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If one thing was clear from Connecticut hedge fund manager David McCormick’s brief run during the 2022 Pennsylvania Republican Senate primary, it’s that his campaign had a practically bottomless underlying fundraising base — as did the candidate himself.
But while McCormick, who boasts a net worth of millions, likely won’t have trouble raising cash for his fledgling 2024 Senate bid, his financial maneuvering this time has already become the subject of scrutiny among legal experts. And those experts told The Daily Beast that it appears McCormick is testing the limits of “testing the waters” — taking steps to craft his operation while keeping it off the books and exploiting loopholes in campaign finance law. Taking advantage.
Since March, McCormick has quietly operated a state-level PAC in Pennsylvania called “Pennsylvania Rising”. But The Daily Beast’s review of the PAC’s disclosures, along with a series of reporting on McCormick’s backstage activities over the same time period, suggests the investment manager may have dual objectives in mind.
McCormick, the husband of former Donald Trump administration official Dina Powell and the head of Bridgewater Associates, the world’s largest hedge fund by 2022, is one of the GOP’s top 2024 recruits. He is also possibly the Republican Party’s best bet to unseat longtime Democratic Congressman Bob Casey. In 2022, McCormick delivered the GOP primary to his fellow wealthy non-Pennsylvanian Dr. Mehmet Oz in a nailbiter, but for the past several months, he has been setting the stage for the second act.
In six months, Pennsylvania Rising has managed to raise nearly $1.2 million for the state in a non-election year. This includes a $1 million contribution in June from the state’s wealthiest citizen, GOP megadonor Jeff Yass. Additionally, the PAC has spent much of that money not on its stated purpose of promoting state GOP candidates, but on firms and consultants that either worked for McCormick’s 2022 campaign or in his current operation. have joined.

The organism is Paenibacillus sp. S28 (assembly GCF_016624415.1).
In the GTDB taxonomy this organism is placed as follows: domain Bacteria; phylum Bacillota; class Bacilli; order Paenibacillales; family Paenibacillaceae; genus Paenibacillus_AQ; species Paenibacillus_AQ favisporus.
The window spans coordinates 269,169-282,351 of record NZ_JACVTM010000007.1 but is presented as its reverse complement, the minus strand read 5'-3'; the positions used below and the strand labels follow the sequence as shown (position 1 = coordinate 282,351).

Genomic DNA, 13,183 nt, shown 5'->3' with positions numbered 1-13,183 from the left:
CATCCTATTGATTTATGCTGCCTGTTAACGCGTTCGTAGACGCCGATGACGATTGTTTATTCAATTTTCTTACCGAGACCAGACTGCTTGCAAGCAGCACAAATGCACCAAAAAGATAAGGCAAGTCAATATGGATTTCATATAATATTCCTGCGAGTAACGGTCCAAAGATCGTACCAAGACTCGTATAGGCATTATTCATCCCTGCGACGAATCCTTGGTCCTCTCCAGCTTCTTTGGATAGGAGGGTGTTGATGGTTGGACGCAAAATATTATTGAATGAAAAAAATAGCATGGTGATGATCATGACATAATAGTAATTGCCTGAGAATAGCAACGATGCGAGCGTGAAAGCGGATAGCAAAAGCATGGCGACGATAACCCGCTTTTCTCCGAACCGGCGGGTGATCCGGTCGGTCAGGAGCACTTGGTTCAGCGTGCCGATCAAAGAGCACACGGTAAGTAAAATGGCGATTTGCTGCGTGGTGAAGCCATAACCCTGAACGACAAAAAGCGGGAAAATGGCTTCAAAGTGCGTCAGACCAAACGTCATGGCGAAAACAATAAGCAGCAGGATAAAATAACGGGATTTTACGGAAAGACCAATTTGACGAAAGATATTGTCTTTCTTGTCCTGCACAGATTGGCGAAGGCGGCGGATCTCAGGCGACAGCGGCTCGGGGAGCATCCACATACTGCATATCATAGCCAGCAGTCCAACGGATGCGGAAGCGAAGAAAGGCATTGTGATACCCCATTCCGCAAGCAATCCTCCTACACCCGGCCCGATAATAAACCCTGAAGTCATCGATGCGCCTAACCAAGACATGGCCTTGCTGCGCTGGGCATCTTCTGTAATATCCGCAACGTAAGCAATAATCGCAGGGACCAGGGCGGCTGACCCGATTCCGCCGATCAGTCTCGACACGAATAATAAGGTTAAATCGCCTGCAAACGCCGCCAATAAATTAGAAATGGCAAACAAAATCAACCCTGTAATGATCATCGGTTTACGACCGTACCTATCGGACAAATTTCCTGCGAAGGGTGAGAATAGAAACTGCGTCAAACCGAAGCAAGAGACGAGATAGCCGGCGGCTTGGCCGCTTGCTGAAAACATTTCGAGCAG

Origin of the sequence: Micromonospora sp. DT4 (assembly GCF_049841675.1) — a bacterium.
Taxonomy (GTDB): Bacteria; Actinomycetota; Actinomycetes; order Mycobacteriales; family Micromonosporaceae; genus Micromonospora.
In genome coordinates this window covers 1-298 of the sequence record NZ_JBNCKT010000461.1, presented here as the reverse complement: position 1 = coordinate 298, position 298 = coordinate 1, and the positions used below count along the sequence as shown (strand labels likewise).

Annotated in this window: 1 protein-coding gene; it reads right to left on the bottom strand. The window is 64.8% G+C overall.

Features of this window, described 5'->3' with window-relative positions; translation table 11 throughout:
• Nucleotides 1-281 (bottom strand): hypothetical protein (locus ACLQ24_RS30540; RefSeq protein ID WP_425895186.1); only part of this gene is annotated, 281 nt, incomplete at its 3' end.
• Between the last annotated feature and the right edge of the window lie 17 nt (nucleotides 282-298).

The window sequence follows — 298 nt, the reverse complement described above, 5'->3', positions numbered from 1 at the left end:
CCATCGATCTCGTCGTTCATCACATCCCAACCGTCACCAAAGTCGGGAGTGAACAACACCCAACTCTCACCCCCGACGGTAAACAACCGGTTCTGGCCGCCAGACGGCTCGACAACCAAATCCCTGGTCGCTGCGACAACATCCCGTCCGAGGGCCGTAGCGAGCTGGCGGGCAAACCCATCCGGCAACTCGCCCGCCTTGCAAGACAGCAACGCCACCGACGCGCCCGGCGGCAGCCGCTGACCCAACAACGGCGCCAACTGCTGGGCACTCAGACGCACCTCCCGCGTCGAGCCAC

According to Dan Weiner, a former attorney for the Federal Election Commission and current director of elections and government at the Brennan Center for Justice, McCormick is “blatantly bending the rules”.
“This is clearly a state PAC that clearly sounds like a federal PAC,” Weiner said. “These are the kind of steps that have become common, creative allocation of funds. But if you’re assembling the entire device, there’s no way to end it by saying you’re not sure you’re running.”
Candidates considering a campaign for federal office can enjoy a “testing the waters” grace period, where they can raise and spend money for services that help inform their decision. But if a candidate chooses to run, they must retroactively disclose that financial activity — and it must follow the same rules that apply to any federal campaign.
This grace period was once rare, Weiner explained, “a narrow cut for candidates who aren’t really sure they want to run.” But more and more candidates like Trump and Ron DeSantis are treating it as a black box, he said, “as a way to prevent disclosure and undermine campaign transparency, which is a fundamental building block of campaign finance law.” is, and it’s gone much further than it was originally supposed to be—a long-term shadow campaign that you run until you decide on your timeline for when you want to make it official.
“It’s a culture of impunity, and it’s that mindset that gets you to a place where a sitting member of Congress is accused of stealing a donor’s credit card,” Weiner said.
McCormick’s official announcement this month was no more than a formal approval of what supporters and observers had long assumed would happen. fait accompli, Reporting since early January has made it clear that McCormick has been openly “testing the waters” for quite some time, with even a Philadelphia Republican Party official falling for the same metaphor this summer. Have given.
“I was told that he has stuck his toe in the Atlantic Ocean and the temperature is not at the level where he needs it,” the official said. philadelphia enquirer in August. The same outlet reported that GOP insiders acknowledged in January that McCormick had already begun “interviewing media firms for a potential campaign.”
However, Pennsylvania Rising is a shining flag.
The group, which McCormick created in March, spent more than $700,000 in the months and weeks before McCormick’s October 1 formal candidacy announcement, according to The Daily Beast’s review of state filings. But the majority of that money — more than $400,000 — went to consultants, firms and executives who also worked for McCormick, either in 2022 or now. This includes his current campaign spokesperson, Elizabeth Gregory, who doubles as a spokesperson for Pennsylvania Rising and has received approximately $55,000 for that work.
Gregory did not return The Daily Beast’s detailed request for comment.
ColdSpark, a consulting firm, openly promoted its work on McCormick’s 2024 campaign launch in an email last month, which was reviewed by The Daily Beast.
“Here’s a glimpse of the hard work and professional craftsmanship that went into making the launch of one of the most important U.S. Senate races in the country a huge success,” the email said.
This spending does not appear to be in line with the mission statement on the PAC’s website.
“Pennsylvania Rising is fighting to defend our conservative values by supporting Republican candidates running for state office in Pennsylvania,” the statement said. “We will address the challenges facing Pennsylvania Republicans and serve as an opportunity to address important issues, including vote-by-mail and voter registration disparities.”